What is behind Ahmadinejad’s “apostasy” is nothing less than a struggle for the future of the revolutionary Islamic Republic. In the past, Ahmadinejad has chafed at ministers who have been imposed on him by not only Khamenei, but also former president Ali-Akbar Hashemi Rafsanjani and the cagey parliamentarian, Speaker of the Majlis Ali Larijani. In response, Ahmadinejad has fired a record 11 ministers during his term of office, replacing them largely with cronies and loyalists who may not have been the best qualified applicants to manage the ministries for which they were chosen to run.

The president and his supporters in the IRGC have been advancing the idea in recent months of running Iran with minimal clerical influence and based more on nationalism than revolutionary Islam. This is a direct threat to members of the clerical establishment, who have grown fat and fabulously wealthy in the current system, receiving kickbacks and payments from various companies and ministries. Giving some of those plums to IRGC commanders has increased Ahmadinejad’s independence — a threat not only to Khamenei’s rule but to the concept of the Islamic Republic itself. What’s worse, Ahmadinejad’s preferred successor, his close confidant and former chief of staff, Esfandiar Rahim Mashaei, has made it plain that he believes in an Iran without a Supreme Leader. This has caused Khamenei loyalists to refer to Mashaei as a “deviant current” in Ahmadinejad’s inner circle — a warning that Ahmadinejad should distance himself from his friend and advisor.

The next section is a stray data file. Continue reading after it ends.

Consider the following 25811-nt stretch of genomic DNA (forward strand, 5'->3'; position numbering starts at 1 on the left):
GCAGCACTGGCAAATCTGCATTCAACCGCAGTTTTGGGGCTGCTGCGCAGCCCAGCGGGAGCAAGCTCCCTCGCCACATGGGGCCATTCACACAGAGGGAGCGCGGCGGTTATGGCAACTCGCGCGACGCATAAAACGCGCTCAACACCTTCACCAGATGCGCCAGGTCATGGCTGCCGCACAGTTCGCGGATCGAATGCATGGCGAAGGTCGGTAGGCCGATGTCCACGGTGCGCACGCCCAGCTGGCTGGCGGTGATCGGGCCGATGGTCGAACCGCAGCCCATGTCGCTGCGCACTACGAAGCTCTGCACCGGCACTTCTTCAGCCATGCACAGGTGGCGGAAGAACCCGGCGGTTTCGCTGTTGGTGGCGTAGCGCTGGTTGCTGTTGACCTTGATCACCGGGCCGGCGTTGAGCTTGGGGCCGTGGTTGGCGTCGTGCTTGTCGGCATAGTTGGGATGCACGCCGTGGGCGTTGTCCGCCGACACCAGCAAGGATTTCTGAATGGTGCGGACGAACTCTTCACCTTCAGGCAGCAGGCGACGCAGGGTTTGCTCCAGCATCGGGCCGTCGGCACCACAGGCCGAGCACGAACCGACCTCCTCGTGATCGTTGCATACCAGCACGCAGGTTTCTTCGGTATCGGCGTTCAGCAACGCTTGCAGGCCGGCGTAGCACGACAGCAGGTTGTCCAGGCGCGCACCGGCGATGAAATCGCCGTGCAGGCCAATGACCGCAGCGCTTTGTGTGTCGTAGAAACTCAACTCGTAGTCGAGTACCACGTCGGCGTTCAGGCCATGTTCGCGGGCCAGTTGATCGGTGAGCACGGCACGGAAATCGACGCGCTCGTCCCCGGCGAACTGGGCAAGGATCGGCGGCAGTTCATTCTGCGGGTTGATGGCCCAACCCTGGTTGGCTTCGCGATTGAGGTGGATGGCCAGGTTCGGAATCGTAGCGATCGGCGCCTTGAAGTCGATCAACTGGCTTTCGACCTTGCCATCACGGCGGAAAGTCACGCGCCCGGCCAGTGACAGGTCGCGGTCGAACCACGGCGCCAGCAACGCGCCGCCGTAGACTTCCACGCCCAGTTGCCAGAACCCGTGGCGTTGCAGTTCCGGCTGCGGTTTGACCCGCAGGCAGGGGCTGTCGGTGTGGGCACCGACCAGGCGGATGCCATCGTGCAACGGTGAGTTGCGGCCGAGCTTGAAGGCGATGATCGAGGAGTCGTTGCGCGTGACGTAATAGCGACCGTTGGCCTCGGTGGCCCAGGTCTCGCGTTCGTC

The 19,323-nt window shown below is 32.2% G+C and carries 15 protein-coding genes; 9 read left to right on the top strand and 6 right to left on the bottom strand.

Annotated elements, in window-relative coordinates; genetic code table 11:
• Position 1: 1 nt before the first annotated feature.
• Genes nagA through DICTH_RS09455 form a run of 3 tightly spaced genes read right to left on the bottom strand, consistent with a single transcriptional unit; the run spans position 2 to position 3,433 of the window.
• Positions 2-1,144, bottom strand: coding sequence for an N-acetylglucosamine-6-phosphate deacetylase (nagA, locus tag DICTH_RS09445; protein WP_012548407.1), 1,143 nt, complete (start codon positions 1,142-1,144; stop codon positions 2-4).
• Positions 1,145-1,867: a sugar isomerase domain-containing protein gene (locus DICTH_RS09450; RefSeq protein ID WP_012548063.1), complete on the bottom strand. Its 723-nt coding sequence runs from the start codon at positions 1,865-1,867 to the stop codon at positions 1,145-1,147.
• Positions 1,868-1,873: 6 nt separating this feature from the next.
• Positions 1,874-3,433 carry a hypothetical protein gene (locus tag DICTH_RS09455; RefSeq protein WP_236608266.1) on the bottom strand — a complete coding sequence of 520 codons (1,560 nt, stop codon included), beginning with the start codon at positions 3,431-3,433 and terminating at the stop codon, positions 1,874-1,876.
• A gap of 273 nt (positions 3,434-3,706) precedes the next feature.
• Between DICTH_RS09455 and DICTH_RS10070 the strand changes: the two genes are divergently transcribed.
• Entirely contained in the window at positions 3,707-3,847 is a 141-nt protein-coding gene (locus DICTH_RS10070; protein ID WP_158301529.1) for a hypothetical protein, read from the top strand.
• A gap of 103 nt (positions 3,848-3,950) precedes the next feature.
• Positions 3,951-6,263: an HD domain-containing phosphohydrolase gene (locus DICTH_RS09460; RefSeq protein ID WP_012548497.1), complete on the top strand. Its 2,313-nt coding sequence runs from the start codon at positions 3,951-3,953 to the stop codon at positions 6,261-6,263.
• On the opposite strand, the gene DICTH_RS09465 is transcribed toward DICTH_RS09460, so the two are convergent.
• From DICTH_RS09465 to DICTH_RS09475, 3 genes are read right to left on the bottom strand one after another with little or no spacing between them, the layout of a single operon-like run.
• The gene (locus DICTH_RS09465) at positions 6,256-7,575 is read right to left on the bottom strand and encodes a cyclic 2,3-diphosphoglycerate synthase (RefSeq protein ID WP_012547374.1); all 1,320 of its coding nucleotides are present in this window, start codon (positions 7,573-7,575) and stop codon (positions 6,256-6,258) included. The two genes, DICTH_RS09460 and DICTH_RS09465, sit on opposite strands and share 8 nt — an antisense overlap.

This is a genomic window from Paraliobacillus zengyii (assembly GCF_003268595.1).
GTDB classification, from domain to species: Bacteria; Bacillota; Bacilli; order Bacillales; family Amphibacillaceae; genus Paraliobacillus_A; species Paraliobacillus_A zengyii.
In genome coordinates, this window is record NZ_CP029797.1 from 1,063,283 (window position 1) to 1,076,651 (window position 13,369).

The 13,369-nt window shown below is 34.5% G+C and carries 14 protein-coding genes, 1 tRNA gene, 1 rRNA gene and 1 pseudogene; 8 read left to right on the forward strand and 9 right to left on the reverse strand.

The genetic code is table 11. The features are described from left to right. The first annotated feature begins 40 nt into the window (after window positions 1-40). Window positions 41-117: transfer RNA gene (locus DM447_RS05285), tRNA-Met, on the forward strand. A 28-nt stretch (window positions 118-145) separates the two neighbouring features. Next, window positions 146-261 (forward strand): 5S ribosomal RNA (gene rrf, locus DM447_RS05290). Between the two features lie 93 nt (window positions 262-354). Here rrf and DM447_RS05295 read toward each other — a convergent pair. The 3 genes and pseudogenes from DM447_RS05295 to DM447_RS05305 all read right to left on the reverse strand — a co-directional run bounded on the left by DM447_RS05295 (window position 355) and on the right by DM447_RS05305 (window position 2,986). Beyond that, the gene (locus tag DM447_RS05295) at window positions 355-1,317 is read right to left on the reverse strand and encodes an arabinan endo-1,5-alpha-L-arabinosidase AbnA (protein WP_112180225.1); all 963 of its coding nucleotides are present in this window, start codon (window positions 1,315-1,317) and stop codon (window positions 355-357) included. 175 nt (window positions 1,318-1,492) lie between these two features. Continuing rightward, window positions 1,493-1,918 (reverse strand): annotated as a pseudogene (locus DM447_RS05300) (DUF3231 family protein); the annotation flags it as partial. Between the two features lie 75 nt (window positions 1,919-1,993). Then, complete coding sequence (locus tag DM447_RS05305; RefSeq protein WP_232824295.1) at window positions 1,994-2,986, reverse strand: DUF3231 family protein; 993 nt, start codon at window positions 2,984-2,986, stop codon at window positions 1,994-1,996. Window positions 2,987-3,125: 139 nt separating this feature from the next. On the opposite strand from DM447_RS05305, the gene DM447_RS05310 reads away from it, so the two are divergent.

Filed under: FrontPage.Com, Middle East, WORLD POLITICS — Rick Moran @ 12:04 pm

My latest is up at FPM and it’s about the discomfiting reality facing Christians in Egypt and the Middle East at large.

With the advent of the “Arab Spring,” radical Muslims have been unleashed from decades of their own oppression and allowed to rampage through Christian communities burning churches, murdering, and destroying Christian homes.

In Egypt, the Copts have watched as a systematic effort to destroy their churches and terrorize their communities has been underway since the fall of Mubarak. A riot on Sunday killed nearly 20 and wounded 400. And the hell of it is, the authorities are ignoring the persecution, currying favor with the radicals.

A sample: